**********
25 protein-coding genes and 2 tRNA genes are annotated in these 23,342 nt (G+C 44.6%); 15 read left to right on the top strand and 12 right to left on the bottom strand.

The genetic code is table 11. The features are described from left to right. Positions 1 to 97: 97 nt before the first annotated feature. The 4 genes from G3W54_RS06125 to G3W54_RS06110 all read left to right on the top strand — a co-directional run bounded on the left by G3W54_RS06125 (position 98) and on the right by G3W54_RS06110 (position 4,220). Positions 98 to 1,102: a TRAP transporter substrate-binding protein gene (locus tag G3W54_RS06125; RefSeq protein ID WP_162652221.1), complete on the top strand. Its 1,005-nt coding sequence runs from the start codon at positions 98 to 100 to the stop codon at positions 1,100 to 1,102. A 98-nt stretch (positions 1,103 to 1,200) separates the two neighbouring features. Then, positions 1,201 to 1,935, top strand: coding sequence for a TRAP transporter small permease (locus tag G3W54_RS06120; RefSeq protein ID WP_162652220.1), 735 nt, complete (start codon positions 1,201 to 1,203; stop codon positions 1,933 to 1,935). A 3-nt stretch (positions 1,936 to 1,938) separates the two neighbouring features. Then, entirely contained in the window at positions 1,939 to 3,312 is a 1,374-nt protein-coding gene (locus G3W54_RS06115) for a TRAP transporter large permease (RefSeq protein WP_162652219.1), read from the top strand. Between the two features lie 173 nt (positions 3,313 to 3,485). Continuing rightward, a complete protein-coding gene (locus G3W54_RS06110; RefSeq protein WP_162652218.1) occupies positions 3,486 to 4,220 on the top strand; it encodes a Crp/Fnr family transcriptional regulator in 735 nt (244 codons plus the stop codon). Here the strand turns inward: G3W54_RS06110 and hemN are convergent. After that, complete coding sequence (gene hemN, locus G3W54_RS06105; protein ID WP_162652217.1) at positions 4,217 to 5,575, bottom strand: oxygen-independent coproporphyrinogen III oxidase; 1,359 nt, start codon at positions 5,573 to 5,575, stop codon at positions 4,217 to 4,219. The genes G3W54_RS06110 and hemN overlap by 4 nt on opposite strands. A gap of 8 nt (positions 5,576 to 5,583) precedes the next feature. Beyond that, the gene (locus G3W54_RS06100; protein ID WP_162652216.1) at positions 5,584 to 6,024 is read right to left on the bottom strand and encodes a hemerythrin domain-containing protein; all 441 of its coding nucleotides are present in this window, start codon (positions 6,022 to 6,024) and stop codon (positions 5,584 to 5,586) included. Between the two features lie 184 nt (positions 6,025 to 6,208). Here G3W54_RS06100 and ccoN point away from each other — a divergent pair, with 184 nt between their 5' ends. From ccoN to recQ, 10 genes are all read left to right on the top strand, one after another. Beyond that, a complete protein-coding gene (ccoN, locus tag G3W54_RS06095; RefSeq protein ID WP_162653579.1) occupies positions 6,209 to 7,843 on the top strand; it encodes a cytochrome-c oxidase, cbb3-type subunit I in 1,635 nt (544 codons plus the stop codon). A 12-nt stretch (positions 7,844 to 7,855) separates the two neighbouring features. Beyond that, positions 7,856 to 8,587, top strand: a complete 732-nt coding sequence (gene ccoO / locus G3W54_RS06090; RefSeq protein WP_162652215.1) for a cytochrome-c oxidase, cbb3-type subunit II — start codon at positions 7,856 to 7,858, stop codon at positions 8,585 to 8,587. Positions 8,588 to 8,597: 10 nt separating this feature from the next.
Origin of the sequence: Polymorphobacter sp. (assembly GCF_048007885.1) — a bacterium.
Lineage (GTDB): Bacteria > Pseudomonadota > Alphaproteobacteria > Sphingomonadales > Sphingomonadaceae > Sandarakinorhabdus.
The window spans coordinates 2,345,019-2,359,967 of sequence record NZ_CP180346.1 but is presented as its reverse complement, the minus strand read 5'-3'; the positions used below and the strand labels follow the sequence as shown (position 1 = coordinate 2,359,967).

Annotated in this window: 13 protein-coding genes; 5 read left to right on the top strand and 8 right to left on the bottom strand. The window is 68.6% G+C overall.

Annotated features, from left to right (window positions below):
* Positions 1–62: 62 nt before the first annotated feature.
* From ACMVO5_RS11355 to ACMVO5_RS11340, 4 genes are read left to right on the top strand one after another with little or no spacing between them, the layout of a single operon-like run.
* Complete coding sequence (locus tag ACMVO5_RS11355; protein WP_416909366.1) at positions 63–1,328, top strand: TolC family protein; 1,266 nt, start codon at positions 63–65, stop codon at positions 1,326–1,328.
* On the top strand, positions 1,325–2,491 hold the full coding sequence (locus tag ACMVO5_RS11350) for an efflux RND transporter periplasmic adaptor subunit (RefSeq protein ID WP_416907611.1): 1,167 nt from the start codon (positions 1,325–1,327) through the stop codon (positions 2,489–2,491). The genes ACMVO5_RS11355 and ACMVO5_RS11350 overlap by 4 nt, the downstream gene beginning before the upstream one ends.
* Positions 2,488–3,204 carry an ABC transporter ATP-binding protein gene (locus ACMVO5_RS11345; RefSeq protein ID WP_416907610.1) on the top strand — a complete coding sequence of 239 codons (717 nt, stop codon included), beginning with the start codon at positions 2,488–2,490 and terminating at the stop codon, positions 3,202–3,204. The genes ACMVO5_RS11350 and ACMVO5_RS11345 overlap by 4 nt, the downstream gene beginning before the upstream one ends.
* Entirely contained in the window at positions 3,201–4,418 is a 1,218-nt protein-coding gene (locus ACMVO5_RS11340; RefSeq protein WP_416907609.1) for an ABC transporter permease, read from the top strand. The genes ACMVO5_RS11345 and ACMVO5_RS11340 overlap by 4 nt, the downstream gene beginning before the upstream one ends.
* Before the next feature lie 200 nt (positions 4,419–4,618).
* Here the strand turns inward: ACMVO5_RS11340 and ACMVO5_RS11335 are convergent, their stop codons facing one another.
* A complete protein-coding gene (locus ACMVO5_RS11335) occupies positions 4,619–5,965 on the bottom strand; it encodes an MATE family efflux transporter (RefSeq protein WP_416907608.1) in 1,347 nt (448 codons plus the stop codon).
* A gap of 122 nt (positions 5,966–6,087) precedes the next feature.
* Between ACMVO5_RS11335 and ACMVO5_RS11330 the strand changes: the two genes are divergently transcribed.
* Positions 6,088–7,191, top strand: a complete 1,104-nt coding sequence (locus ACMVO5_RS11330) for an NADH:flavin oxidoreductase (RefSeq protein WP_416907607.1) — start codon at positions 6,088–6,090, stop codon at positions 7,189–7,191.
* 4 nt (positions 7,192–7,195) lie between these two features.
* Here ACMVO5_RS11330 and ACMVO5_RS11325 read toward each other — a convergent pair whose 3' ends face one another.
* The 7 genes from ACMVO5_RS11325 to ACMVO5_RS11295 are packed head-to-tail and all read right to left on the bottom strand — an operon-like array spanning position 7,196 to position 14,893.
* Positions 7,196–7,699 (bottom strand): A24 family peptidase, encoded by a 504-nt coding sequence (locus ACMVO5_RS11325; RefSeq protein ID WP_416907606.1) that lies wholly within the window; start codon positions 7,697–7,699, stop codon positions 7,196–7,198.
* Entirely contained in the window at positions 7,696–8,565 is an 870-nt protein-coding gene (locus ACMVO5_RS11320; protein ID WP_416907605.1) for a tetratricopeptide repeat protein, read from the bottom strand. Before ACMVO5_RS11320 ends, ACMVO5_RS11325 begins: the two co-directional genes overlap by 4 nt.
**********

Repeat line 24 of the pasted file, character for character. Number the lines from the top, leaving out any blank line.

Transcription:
* Entirely contained in the window at positions 7,696–8,565 is an 870-nt protein-coding gene (locus ACMVO5_RS11320; protein ID WP_416907605.1) for a tetratricopeptide repeat protein, read from the bottom strand. Before ACMVO5_RS11320 ends, ACMVO5_RS11325 begins: the two co-directional genes overlap by 4 nt.